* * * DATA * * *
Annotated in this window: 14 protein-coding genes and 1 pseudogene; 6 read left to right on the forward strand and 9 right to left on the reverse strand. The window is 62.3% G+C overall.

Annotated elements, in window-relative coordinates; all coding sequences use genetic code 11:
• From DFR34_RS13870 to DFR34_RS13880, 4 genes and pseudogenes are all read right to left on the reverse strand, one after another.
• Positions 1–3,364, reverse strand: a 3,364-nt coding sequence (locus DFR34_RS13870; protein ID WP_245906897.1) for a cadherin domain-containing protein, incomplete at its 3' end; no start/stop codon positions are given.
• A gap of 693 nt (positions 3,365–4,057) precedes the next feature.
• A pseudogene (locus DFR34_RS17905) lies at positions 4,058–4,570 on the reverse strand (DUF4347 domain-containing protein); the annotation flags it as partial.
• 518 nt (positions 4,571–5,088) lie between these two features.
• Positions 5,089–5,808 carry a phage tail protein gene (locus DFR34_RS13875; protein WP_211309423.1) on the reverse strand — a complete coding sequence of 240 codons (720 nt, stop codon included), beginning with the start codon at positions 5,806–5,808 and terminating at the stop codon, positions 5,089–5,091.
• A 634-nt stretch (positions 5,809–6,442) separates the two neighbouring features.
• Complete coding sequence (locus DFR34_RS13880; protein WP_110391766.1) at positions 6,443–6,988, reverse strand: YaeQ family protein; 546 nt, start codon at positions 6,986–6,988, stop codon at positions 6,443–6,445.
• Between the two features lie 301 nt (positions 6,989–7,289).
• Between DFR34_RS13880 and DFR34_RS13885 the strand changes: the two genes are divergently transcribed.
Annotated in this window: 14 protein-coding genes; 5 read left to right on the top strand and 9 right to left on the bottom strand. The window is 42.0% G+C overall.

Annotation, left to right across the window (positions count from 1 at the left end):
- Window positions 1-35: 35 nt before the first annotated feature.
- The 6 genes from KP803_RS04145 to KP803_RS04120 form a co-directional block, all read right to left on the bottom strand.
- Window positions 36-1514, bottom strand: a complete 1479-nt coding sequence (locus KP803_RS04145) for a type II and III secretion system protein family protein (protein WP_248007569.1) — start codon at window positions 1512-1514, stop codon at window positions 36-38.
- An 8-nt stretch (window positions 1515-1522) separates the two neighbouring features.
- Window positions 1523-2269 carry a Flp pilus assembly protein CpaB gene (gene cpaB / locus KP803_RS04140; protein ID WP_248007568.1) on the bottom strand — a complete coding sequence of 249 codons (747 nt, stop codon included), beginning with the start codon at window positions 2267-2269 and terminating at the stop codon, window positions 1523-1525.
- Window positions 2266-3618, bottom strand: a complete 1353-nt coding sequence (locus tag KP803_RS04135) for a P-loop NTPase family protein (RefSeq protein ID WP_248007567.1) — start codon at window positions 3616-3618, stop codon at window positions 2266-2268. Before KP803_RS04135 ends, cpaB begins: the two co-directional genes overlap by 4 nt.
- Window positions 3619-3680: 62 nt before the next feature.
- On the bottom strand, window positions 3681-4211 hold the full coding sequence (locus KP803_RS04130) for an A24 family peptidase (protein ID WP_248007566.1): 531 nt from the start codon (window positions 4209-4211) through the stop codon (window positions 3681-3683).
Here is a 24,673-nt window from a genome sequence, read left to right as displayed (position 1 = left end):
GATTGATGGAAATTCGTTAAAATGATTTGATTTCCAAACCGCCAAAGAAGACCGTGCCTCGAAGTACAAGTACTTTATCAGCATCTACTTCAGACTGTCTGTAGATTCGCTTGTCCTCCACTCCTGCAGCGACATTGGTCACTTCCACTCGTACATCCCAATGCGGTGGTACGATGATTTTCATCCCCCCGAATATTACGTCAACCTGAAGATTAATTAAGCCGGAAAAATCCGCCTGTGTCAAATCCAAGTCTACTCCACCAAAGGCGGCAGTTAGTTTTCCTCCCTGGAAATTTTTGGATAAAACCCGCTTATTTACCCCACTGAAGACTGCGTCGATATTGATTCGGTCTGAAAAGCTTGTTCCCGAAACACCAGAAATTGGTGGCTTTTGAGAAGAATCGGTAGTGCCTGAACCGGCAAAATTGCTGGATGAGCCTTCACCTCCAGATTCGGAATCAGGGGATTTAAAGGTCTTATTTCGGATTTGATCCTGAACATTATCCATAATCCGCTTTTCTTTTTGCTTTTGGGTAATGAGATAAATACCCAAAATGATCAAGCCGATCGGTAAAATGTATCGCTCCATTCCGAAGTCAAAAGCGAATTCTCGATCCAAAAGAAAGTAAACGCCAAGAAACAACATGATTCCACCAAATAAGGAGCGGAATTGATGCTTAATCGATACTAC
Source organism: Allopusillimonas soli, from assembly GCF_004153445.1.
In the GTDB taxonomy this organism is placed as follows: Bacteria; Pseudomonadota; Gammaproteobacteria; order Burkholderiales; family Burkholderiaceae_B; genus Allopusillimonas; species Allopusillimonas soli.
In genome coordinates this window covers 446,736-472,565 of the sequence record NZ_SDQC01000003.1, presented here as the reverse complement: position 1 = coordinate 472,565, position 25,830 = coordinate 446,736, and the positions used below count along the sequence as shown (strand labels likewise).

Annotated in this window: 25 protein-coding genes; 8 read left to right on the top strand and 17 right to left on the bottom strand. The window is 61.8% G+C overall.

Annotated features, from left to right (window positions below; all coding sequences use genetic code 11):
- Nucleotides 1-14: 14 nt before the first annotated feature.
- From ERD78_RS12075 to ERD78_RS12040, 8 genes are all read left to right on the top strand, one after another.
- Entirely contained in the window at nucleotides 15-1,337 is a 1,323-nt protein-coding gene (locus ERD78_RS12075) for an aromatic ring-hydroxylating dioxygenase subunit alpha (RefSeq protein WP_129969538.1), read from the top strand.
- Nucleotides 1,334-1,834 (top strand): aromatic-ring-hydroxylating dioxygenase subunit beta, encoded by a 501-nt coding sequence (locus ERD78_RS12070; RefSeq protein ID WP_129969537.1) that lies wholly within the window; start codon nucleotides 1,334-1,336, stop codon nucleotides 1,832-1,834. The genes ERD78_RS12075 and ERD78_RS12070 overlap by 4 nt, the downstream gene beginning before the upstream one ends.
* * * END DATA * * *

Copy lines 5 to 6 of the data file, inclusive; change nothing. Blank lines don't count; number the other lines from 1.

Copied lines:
• A gap of 693 nt (positions 3,365–4,057) precedes the next feature.
• A pseudogene (locus DFR34_RS17905) lies at positions 4,058–4,570 on the reverse strand (DUF4347 domain-containing protein); the annotation flags it as partial.